Summer has faded in the UK with autumn bringing in rain showers, wind and turning leaves. We have begun the task of telling people about the Arabic Symbol Dictionary at conferences with paper and poster presentations. At ICCHP 2014 the Project Possibility University of Southampton students presented Symbol Dragoman using the symbol and word lists already gathered for the symbol dictionary along with the Tatoeba lists.  This was followed up by Communication Matters 2014 where we had a poster and will be writing a paper. We have also just heard that we have been accepted for poster and paper presentations at TechShare Middle East, the Qatar Foundation Annual Research Conference (ARC’14) and RAATE 2014.


ict qatar

ICT Qatar

In Qatar, Nadine joined the research team with Mada as a speech and language therapist whilst also supporting AAC users at the Shafallah Center and Dana has come on board as a graphic designer just when we need to be thinking about logos, leaflets, updated posters and beginning the task of adapting or adding to the symbol set we wish to use. The ARASAAC team have kindly agreed to collaborate with us on the task of using their creative commons licensed symbols where appropriate for the dictionary. This was discussed as a result of the voting that took place in June and July.

During August and September Nadine and Tullah have been researching the issues around gathering core vocabularies in Arabic that are suitable for AAC users as well as considering the concerns around the enhancement of literacy skills which are challenged by the diglossic nature of Arabic.  Levin et al (2008) mention the fact that “research has shown that the linguistic distance between Standard Arabic, the language of print, and spoken Arabic vernacular, the oral language of children challenges the acquisition of reading in Arabic (Abu-Rabia, 2000; Saiegh-Haddad, 2003a, 2004, 2005, 2007a).”   It appears to affect all aspects including “lexicon, syntax, morphology and phonology”.  It is felt that by offering sound patterns of lexical entries (with the use of recorded and synthesised text to speech) this could support carers and teachers of speech impaired individuals when working on literacy skill acquisition.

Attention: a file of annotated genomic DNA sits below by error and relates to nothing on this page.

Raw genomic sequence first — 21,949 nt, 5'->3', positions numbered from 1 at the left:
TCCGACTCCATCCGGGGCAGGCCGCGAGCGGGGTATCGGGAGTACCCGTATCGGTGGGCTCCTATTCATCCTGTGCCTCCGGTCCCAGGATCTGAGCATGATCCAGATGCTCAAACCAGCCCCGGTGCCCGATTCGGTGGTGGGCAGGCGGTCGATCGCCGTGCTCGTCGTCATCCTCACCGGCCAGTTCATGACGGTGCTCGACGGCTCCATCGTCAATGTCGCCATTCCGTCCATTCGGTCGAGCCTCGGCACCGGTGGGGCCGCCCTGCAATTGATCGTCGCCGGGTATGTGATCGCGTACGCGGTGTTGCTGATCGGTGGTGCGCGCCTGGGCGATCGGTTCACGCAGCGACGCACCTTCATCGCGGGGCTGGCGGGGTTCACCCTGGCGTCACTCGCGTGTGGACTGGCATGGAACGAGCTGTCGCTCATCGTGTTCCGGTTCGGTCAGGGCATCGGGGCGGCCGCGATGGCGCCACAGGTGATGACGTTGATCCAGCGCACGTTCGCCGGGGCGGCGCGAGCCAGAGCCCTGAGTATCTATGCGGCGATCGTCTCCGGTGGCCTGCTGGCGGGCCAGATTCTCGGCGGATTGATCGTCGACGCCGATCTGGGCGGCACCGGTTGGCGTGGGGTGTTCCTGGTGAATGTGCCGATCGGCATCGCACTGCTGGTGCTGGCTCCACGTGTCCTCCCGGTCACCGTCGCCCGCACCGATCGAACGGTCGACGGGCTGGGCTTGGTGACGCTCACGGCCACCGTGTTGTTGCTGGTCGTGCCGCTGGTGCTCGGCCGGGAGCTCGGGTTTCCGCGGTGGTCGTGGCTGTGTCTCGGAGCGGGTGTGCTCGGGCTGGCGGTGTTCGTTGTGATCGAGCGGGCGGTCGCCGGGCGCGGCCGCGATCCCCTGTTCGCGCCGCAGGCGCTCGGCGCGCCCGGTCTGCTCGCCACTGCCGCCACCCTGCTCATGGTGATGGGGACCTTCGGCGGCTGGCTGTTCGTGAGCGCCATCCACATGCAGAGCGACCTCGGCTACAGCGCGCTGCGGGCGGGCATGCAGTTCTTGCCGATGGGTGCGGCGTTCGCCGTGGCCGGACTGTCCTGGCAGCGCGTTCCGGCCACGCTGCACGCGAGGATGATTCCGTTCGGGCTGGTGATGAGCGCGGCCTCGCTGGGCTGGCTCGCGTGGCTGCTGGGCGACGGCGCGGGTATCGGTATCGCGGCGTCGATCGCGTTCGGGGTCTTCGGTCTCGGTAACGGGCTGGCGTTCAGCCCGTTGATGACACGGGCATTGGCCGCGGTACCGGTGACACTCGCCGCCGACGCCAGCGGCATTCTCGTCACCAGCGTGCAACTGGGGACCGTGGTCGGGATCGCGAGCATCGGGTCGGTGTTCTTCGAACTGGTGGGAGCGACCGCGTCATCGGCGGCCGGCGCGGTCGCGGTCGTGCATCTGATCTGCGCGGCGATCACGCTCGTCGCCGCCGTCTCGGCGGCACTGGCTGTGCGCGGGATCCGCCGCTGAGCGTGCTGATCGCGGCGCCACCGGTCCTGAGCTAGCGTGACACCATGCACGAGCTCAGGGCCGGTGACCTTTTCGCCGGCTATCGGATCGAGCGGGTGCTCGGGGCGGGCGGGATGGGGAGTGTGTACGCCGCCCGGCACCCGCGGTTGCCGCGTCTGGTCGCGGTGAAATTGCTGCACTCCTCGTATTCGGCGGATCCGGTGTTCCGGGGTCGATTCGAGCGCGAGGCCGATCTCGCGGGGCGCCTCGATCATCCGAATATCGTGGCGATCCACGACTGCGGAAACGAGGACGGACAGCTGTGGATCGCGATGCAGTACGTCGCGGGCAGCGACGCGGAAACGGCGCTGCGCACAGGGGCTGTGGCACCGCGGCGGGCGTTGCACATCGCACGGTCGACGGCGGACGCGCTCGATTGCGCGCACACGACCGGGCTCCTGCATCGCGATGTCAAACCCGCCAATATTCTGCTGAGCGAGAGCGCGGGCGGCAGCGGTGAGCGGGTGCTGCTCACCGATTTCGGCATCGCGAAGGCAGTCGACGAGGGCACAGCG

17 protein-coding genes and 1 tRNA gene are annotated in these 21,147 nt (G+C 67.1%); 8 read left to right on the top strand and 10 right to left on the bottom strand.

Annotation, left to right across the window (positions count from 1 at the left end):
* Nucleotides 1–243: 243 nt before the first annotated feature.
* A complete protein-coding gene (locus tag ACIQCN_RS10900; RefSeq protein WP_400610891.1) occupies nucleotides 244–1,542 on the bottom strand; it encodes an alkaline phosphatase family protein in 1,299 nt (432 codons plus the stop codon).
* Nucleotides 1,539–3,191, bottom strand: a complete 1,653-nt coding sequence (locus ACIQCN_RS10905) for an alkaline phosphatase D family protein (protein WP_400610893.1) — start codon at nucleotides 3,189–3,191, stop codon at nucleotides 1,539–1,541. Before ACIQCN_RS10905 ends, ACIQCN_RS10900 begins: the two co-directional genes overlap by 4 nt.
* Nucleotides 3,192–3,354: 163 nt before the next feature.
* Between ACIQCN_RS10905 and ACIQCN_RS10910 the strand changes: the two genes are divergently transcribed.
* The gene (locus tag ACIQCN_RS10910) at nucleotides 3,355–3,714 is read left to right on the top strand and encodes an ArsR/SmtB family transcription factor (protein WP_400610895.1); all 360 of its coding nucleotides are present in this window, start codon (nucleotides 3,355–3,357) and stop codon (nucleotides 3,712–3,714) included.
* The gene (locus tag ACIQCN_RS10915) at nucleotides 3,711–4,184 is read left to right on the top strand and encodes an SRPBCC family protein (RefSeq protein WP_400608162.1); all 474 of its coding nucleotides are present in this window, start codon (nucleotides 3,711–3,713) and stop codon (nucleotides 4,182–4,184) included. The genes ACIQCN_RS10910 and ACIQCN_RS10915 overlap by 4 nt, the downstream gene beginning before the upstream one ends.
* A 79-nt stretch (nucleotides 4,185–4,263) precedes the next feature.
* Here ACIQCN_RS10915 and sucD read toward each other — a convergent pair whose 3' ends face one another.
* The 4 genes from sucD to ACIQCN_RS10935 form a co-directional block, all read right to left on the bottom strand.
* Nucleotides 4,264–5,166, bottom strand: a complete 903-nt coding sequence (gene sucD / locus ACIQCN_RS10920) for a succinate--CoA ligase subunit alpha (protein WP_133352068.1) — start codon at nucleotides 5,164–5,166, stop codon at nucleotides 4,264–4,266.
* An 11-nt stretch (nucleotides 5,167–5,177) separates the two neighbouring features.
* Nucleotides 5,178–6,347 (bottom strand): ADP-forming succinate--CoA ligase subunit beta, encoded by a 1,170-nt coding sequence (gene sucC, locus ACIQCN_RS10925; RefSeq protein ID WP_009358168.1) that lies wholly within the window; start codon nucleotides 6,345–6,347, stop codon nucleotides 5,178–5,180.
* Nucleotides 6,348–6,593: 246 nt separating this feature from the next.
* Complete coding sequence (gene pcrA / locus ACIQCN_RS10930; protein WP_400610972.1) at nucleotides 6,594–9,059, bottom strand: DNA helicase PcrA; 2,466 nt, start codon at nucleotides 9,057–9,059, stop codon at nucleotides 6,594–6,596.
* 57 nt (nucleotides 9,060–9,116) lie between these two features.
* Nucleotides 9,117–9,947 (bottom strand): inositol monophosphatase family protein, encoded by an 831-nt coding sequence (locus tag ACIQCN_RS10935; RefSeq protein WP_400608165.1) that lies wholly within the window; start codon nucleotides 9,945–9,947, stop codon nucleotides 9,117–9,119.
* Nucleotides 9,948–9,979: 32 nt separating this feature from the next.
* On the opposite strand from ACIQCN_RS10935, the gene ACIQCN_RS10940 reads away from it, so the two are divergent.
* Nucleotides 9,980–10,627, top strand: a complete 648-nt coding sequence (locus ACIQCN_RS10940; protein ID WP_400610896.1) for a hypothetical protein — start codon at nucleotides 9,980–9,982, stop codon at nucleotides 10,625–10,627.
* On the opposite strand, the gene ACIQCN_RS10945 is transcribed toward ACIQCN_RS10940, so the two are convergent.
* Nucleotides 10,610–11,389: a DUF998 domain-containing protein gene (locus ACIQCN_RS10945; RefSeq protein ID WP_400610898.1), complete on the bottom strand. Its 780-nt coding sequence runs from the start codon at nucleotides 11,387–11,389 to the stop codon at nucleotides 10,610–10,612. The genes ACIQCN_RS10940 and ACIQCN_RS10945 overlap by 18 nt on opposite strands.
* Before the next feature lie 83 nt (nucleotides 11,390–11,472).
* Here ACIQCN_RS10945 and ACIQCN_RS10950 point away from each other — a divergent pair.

modules of language

Reproduced under fair use Copyright © 1999 Stephen Pinker (Mark McConville and Henry S. Thompson, 2 February 2012)

So discussions have continued around phonemic segmentation and how this will be represented in the dictionary for both Arabic and English with the result of changes being made to the symbol manager system. It appears that in Arabic the phonemic segmentation can be generated almost automatically with the help of some clever computer coding as long as the diacritics are in place – that is according to Nawar!

Levin et al  have cited several researchers in their comment that the sub-syllabic level (Consonant Vowel level (CV)) in Arabic phonemic segmentation is more easily learnt compared to any other way of encouraging phonemic awareness.   A study with bilingual children by i Saiegh-Haddad & Geva  (2008) showed that being able to sound out parts of words when learning to read was equally important in Arabic as in English.  However, when it comes to deciding which section in a word forms a phonemic segment there is a rather more torturous route for English words which will require manual entry for consonant blends and digraphs etc.  Spaces between the segments will be used when adding words to the Symbol Manager.

symbol manager phonemic segmentationAs a result of the changes made to the system the team at Southampton university have been beta testing the latest version. Early trials have been completed and the system is ready for the addition of new lexical entries with definitions, sentences for context, categorise for browsing and searching, parts of speech and the extra field for phonemic segmentation. New symbols can be added with categories such as monochrome, colour and gender. All items will be distinguished by their language English, Modern Standard Arabic and Qatari. The latest version is faster and accesssible using mouse, keyboard only or touch screen. Nawar has worked hard to make it as flexible as possible and it is now ready for further testing using a simple check list – download MS Word doc Beta Testing Symbol Manager v1 .  We have also used  the SUS evaluation scale (Brooke, 1996).  Taking an iterative approach with the participation of as many interested parties as possible we have setup up logins for the Symbol Manager System and will be reacting to any feedback we receive from those involved with the project.


Brooke, J. (1996). SUS: A “quick and dirty” usability scale. In P. W. Jordan, B. Thomas, B. A.
Weerdmeester, & A. L. McClelland (Eds.), Usability Evaluation in Industry. London: Taylor
and Francis.

Levin, I., Saiegh-Haddad, E., Hende, N., & Ziv, M. (2008). Early literacy in Arabic: An intervention study among Israeli Palestinian kindergartners. Applied Psycholinguistics. Accessed 12th October 2014, http://journals.cambridge.org/action/displayAbstract?fromPage=online&aid=1899796

Saiegh-Haddad, E., & Geva, E. (2008). Morphological awareness, phonological awareness, and reading in English-Arabic bilingual children. Reading and Writing, 21(5), 481–504.  Accessed 12th October 2014  http://link.springer.com/article/10.1007%2Fs11145-007-9074-x